I did it! 50 books in a single calendar year for the first time! I know I’ve been mentioning this quite a bit, but it really makes me happy to have finally accomplished an annual goal I’ve been setting for over a decade. I decided I’m going to start posting every review I write on Goodreads on here too. Tomorrow I’ll have a thorough reflection on 2020 and thoughts on what’s to come in 2021, but today I leave you with my review of one of the most talked about books of the year. Hope you reached your goal!
Noemí Taboada receives a strange letter from her cousin, Catalina and sets off to see she’s okay. What she finds is right out of a horror novel.
This was the first time I’ve ever read a book during it’s original publication year. I’d be lying if I didn’t acknowledge I bought this because of the hype. I am not familiar with the author or any of her previous work. But this book seemed to be everywhere after its release.
What I wanted when starting this book was to read a Mexican story for the first time. Immediately Noemí leaves Mexico City and where does she go? To an English family. It doesn’t come across as any different than a story set in NY.
While reading there were two stories I found myself comparing this to. Dracula and The Strain, but much more heavily toward The Strain. Howard Doyle is a copy of The Master. The major difference is he isn’t building an army to take over the world.
The most enjoyable part of the story is no doubt Noemí. She takes no shit. She stands up for herself and her cousin, and even Francis for some reason.
The author has an enjoyable writing style with vivid descriptions that create stunning images as you read. But the story is incredibly slow to start. If it could have moved along at a quicker pace, it could have been a great book. 2 stars.
Today’s the day. No, the year isn’t quite over just yet. But today’s the day I reveal the best books I read this year. Obviously, I’d like you to take a look at the video to hear what I have to say, but because we’re talking about the year’s best I’m also writing about them here.
Every one of these books was a five star read for me. In order read:
The Forgotten Man – Robert Crais PS I Still Love You – Jenny Han Chasing Darkness – Robert Crais The Brief Wondrous Life of Oscar Wao – Junot Diaz Flash Boys – Michael Lewis Suspect – Robert Crais The Sentry – Robert Crais Taken – Robert Crais The Last Olympian – Rick Riordan Born a Crime – Trevor Noah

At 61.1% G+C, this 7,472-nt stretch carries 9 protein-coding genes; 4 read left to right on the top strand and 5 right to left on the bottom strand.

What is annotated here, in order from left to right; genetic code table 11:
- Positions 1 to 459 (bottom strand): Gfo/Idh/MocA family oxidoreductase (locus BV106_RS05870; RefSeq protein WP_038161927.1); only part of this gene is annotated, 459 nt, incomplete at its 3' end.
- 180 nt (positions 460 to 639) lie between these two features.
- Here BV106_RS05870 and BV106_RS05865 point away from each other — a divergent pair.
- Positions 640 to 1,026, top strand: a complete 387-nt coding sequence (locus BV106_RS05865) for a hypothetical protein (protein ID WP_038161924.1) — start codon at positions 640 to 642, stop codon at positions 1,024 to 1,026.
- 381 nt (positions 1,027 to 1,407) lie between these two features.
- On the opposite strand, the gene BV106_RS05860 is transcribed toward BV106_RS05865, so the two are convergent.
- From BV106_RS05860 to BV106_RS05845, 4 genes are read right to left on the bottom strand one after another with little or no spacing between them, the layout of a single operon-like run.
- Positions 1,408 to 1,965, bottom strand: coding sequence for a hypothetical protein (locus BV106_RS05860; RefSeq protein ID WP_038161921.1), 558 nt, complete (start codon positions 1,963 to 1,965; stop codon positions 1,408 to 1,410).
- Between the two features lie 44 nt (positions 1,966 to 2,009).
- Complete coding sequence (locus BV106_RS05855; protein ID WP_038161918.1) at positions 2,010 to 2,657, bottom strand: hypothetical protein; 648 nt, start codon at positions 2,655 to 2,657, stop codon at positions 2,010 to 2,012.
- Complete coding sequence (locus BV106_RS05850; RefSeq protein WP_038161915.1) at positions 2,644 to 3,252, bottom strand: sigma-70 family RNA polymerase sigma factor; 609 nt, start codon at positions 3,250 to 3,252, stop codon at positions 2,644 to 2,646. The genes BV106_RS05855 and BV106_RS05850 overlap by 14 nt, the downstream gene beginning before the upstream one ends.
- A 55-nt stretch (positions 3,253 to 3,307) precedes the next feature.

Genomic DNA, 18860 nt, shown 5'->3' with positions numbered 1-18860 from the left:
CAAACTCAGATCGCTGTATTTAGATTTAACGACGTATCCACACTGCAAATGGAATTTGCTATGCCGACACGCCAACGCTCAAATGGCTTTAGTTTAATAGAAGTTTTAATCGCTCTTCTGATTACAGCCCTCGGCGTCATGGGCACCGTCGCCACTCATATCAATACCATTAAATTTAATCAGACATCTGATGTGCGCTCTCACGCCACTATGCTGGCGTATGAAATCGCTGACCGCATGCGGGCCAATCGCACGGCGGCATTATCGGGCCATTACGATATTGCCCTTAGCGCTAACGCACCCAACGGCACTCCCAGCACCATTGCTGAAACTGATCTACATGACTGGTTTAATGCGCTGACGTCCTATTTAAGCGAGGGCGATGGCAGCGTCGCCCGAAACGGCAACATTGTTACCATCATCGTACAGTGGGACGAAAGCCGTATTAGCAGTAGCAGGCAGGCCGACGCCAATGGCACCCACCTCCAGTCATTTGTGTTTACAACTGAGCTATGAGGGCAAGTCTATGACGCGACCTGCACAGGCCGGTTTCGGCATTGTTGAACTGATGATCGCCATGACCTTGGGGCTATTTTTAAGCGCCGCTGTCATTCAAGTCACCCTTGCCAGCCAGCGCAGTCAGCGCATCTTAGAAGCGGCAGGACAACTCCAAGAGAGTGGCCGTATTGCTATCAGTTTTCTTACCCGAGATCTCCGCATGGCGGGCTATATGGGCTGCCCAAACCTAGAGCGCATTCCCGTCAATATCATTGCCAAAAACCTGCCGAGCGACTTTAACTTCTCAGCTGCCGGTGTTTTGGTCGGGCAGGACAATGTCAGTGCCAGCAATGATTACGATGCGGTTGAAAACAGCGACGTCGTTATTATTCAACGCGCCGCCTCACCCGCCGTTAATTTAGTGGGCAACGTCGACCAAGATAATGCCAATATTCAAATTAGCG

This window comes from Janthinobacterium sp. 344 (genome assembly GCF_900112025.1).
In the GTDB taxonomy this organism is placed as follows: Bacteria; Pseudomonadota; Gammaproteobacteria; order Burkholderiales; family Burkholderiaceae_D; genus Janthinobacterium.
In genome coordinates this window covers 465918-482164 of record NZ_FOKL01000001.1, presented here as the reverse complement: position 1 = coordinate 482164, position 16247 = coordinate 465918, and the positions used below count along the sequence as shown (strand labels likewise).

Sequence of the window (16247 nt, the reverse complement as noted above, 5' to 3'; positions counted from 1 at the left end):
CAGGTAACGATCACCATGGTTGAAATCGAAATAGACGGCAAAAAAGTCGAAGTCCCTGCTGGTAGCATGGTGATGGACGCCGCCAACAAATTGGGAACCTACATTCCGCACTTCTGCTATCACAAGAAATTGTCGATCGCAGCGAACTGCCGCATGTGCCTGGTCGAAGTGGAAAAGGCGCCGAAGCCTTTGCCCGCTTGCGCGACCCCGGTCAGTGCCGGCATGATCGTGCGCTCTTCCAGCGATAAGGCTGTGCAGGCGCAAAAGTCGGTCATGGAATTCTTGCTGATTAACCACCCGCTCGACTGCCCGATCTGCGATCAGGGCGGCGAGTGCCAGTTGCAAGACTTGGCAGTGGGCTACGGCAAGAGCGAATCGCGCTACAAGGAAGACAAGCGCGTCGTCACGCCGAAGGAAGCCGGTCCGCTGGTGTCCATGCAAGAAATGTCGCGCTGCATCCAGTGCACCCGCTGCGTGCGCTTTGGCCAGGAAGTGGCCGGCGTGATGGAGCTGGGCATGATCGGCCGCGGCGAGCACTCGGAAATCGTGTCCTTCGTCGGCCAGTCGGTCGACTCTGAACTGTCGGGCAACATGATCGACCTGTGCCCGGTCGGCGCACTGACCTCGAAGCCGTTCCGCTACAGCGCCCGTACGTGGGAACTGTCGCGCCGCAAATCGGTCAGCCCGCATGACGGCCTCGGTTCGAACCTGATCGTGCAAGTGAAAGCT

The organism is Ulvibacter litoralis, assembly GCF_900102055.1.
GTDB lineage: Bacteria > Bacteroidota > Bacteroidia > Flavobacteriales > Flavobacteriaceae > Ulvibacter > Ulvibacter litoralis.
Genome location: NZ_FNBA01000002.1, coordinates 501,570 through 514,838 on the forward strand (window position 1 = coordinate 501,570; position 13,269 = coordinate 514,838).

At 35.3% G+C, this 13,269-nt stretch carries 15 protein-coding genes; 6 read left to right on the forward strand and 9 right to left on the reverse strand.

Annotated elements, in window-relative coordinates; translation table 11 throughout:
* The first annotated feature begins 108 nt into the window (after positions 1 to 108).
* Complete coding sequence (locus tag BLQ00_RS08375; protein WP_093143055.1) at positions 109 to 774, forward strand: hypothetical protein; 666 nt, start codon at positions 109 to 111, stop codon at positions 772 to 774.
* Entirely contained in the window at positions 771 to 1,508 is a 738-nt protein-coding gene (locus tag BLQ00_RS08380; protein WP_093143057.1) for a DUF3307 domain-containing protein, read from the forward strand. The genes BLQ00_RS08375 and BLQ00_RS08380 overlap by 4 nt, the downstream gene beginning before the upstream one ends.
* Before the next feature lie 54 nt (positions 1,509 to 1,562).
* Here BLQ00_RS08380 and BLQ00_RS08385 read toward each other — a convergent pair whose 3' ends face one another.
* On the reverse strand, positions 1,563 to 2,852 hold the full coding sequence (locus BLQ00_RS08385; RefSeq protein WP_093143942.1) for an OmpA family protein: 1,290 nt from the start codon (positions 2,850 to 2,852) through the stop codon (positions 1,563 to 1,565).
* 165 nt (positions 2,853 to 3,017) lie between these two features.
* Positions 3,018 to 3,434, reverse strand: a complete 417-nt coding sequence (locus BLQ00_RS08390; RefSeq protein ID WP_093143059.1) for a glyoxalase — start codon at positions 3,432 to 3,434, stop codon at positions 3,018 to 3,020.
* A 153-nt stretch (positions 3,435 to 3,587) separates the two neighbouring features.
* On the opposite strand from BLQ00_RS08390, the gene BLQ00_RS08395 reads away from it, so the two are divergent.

As you can see, Robert Crais wrote HALF of my five star reads for the entire year. Insanity. If you can believe it, there were other books of his I didn’t rate as highly. But he really set the bar this year. He’s been one of my favorite authors for some time, but he dominated my reading this year. I read him nine times. He’s cemented himself as the best crime novelist writing today and I have too many reasons to hit on right now.
It would be pointless to write this and not mention the top of the top. The best book I read this year was The Brief Wondrous Life of Oscar Wao. I previously wrote a review on here for it, so no point in reviewing it again.
Most surprising, the number two book of the year was Trevor Noah’s Born a Crime. I went in with limited expectations and page after page, chapter after chapter was impressed. I’m limited in my exposure to memoirs, but this an excellent read and I imagine on par with any other.
Lastly, I feel obligated to mention Rick Riordan. I read four of the five Percy Jackson books this year. He seemingly improved with every single one, with his best coming with the final in the series. It was full of heart-wrenching, heart-stopping moments that made me happy to have taken a chance on the books. A phenomenal finale to a rather enjoyable series.
We made it! It’s the final week of this trainwreck of a year. To celebrate I’m going to talk about lots of books I read this year throughout the final days of 2020. First, I’m talking about the books that don’t deserve a second reading. Ever.
What were some of the worst reads for you this year?
I’ve known about bookshop.org since its launch, though I hardly gave it any thought. It’s an online bookstore that aims to help and preserve independent bookstores in the US.
I’ve written over and over about how much I love Half Price Books. It’s really the only bookstore I regularly shop at. HPB may be a chain, but it’s still family owned. They fall somewhere in the middle of Barnes and Noble on the top of the stack and the local mom and pop bookstore with a single location.